... inflating: /opt/oracle/ords/examples/soda/getting-started/indexSpec1.json inflating: /opt/oracle/ords/examples/db_auth/index.html inflating: /opt/oracle/ords/examples/pre_hook/sql/install.sql inflating: /opt/oracle/ords/examples/pre_hook/sql/uninstall.sql inflating: /opt/oracle/ords/examples/plugins/plugin-echo-cmd/src/EchoMessages.properties inflating: /opt/oracle/ords/examples/plugins/plugin-echo-cmd/src/EchoCommand.java inflating: /opt/oracle/ords/examples/plugins/plugin-demo/build.xml inflating: /opt/oracle/ords/examples/plugins/plugin-demo/.classpath inflating: /opt/oracle/ords/examples/plugins/plugin-demo/.project inflating: /opt/oracle/ords/examples/plugins/lib/javax.inject-1.jar inflating: /opt/oracle/ords/examples/soda/getting-started/QBE.2.json inflating: /opt/oracle/ords/examples/db_auth/sql/install.sql inflating: /opt/oracle/ords/examples/pre_hook/sql/custom_auth_api.pls inflating: /opt/oracle/ords/examples/soda/getting-started/poUpdated.json inflating: /opt/oracle/ords/examples/soda/getting-started/QBE.3.json inflating: /opt/oracle/ords/examples/soda/getting-started/QBE.5.json inflating: /opt/oracle/ords/examples/soda/getting-started/poPatchSpec.json inflating: /opt/oracle/ords/examples/soda/getting-started/QBE.1.json inflating: /opt/oracle/ords/examples/soda/getting-started/QBE.4.json inflating: /opt/oracle/ords/examples/soda/getting-started/po.json inflating: /opt/oracle/ords/examples/pre_hook/README.md inflating: /opt/oracle/ords/examples/soda/getting-started/qbePatch.json inflating: /opt/oracle/ords/examples/soda/getting-started/POList.json inflating: /opt/oracle/ords/examples/pre_hook/index.html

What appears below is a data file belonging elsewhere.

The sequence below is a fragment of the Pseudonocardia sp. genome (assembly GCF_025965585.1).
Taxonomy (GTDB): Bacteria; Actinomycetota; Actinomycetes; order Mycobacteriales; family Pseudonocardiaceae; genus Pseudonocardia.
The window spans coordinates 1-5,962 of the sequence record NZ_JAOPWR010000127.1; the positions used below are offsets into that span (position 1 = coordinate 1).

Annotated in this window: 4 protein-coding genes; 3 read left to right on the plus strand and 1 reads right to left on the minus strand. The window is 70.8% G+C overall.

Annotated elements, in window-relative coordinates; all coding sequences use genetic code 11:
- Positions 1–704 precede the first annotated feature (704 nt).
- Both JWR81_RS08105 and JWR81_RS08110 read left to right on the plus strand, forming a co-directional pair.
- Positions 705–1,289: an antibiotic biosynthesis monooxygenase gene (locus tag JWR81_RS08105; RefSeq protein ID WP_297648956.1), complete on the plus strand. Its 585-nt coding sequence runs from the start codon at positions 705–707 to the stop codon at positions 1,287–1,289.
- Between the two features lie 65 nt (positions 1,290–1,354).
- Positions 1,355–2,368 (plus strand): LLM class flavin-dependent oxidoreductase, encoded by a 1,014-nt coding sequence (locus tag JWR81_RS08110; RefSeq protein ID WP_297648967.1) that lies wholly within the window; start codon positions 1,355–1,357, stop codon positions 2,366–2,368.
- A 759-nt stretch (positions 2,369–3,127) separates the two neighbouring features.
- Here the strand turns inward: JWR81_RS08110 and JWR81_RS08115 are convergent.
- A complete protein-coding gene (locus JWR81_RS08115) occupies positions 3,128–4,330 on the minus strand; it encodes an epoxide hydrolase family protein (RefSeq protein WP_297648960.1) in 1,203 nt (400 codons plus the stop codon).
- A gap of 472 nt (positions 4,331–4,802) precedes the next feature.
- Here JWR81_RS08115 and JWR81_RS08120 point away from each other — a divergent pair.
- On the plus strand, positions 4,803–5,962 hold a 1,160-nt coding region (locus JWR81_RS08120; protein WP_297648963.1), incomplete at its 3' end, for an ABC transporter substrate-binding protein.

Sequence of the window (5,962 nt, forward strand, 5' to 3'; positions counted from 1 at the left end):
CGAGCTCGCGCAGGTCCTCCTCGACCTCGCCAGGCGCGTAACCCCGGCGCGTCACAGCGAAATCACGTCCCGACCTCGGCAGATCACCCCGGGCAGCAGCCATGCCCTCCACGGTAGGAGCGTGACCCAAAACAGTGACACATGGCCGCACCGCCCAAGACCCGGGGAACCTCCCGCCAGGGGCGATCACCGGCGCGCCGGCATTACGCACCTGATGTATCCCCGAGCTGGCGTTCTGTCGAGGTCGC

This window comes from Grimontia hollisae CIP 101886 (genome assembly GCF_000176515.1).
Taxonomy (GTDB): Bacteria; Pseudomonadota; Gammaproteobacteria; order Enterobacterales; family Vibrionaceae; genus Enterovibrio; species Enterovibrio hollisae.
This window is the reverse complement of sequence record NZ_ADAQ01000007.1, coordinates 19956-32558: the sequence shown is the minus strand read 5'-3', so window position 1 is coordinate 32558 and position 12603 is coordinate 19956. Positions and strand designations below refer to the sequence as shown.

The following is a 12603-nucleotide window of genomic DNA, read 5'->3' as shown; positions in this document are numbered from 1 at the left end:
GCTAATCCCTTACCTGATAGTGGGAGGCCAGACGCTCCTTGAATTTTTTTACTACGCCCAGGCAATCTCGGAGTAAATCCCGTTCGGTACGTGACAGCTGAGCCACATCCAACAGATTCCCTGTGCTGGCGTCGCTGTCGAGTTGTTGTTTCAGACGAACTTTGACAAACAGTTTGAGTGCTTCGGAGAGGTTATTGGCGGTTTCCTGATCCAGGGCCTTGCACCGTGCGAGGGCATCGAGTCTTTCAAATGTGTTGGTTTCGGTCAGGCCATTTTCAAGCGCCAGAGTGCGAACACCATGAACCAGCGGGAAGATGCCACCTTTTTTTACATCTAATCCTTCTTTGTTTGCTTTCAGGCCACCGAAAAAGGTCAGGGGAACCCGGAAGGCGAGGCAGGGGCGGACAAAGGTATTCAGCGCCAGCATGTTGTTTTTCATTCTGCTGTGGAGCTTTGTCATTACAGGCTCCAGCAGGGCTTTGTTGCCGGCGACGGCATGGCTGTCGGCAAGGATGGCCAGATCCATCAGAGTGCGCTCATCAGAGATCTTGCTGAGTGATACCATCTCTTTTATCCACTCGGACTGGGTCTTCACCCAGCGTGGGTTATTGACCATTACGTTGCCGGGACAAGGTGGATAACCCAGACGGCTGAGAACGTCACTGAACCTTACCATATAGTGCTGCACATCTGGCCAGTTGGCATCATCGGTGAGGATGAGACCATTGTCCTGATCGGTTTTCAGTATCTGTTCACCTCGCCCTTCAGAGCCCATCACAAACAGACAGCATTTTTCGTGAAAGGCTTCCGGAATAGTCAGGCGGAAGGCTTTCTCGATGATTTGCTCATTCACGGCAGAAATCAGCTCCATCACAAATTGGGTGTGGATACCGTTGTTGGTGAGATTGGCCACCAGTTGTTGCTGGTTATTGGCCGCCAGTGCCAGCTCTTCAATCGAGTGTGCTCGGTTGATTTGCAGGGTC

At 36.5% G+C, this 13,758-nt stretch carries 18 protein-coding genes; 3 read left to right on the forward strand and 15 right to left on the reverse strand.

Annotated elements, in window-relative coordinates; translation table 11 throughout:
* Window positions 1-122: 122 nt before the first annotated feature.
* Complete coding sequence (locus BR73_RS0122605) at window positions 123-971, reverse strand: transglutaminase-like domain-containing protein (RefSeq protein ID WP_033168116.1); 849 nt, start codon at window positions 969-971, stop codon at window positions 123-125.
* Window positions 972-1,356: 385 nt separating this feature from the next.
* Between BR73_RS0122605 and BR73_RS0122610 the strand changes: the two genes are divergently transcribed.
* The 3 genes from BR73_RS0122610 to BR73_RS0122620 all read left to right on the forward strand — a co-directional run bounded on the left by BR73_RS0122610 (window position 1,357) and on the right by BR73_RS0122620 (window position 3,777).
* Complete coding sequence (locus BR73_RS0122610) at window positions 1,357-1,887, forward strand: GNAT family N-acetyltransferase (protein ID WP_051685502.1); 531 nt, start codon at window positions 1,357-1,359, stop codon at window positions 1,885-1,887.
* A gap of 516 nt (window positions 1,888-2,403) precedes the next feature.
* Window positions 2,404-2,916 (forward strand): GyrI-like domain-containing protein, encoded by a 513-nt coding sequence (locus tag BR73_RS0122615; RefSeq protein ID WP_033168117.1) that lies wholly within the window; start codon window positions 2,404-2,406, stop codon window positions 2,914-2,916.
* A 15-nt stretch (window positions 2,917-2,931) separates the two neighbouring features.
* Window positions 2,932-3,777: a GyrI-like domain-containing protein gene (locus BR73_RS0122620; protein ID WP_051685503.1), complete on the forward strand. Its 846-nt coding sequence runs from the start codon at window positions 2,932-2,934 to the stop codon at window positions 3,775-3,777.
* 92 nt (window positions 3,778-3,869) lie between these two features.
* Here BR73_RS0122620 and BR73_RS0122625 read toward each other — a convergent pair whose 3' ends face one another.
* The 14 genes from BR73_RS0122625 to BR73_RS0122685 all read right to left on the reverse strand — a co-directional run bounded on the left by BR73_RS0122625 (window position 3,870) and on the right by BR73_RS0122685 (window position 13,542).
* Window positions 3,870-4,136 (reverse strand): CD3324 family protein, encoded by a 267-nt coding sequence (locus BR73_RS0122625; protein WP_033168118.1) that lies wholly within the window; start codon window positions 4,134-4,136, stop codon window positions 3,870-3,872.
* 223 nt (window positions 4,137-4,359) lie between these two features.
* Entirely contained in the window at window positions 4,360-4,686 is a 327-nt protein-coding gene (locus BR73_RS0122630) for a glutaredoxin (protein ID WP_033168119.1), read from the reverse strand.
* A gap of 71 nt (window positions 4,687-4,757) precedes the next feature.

Make sure the PL/SQL Gateway is disabled
You can check whether the PL/SQL Gateway is currently enabled by running…
select dbms_xdb.gethttpport from dual; GETHTTPPORT ----------- 0
If this query returns something other than zero then you can disable the PL/SQL Gateway as follows :
Copy the APEX images
Before we configure ORDS, we need to copy the APEX images somewhere that is visible to the ORDS server so…
cd /opt/oracle/ords mkdir apex
cd apex pwd /opt/oracle/ords/apex cp -r $ORACLE_BASE/apex/images . ls -l total 44 drwxr-xr-x. 33 oracle oinstall 28672 Feb 20 16:57 images